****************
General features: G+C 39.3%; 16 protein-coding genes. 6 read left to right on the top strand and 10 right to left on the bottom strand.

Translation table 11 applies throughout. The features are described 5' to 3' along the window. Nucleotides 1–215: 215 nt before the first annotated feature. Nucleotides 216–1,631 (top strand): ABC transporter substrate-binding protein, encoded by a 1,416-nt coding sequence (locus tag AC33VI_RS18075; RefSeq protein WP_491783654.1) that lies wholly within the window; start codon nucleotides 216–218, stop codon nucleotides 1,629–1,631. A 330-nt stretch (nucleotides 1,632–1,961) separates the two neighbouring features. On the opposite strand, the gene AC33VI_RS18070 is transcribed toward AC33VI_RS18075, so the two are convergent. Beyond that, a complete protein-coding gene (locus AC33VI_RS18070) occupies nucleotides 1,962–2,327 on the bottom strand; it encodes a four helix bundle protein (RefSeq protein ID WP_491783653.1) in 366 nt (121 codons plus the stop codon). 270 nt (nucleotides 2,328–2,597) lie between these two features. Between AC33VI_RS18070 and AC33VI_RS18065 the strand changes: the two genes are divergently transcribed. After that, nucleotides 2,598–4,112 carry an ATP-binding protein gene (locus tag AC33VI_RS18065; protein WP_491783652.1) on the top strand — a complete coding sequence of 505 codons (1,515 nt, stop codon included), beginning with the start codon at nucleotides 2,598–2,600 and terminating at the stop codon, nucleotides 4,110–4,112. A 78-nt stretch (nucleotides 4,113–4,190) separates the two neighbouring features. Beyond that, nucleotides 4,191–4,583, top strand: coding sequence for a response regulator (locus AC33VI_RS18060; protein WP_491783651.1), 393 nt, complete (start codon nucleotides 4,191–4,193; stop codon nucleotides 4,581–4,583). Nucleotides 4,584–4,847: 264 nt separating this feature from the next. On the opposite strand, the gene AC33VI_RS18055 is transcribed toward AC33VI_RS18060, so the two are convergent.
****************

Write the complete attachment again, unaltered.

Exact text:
General features: G+C 39.3%; 16 protein-coding genes. 6 read left to right on the top strand and 10 right to left on the bottom strand.

Translation table 11 applies throughout. The features are described 5' to 3' along the window. Nucleotides 1–215: 215 nt before the first annotated feature. Nucleotides 216–1,631 (top strand): ABC transporter substrate-binding protein, encoded by a 1,416-nt coding sequence (locus tag AC33VI_RS18075; RefSeq protein WP_491783654.1) that lies wholly within the window; start codon nucleotides 216–218, stop codon nucleotides 1,629–1,631. A 330-nt stretch (nucleotides 1,632–1,961) separates the two neighbouring features. On the opposite strand, the gene AC33VI_RS18070 is transcribed toward AC33VI_RS18075, so the two are convergent. Beyond that, a complete protein-coding gene (locus AC33VI_RS18070) occupies nucleotides 1,962–2,327 on the bottom strand; it encodes a four helix bundle protein (RefSeq protein ID WP_491783653.1) in 366 nt (121 codons plus the stop codon). 270 nt (nucleotides 2,328–2,597) lie between these two features. Between AC33VI_RS18070 and AC33VI_RS18065 the strand changes: the two genes are divergently transcribed. After that, nucleotides 2,598–4,112 carry an ATP-binding protein gene (locus tag AC33VI_RS18065; protein WP_491783652.1) on the top strand — a complete coding sequence of 505 codons (1,515 nt, stop codon included), beginning with the start codon at nucleotides 2,598–2,600 and terminating at the stop codon, nucleotides 4,110–4,112. A 78-nt stretch (nucleotides 4,113–4,190) separates the two neighbouring features. Beyond that, nucleotides 4,191–4,583, top strand: coding sequence for a response regulator (locus AC33VI_RS18060; protein WP_491783651.1), 393 nt, complete (start codon nucleotides 4,191–4,193; stop codon nucleotides 4,581–4,583). Nucleotides 4,584–4,847: 264 nt separating this feature from the next. On the opposite strand, the gene AC33VI_RS18055 is transcribed toward AC33VI_RS18060, so the two are convergent.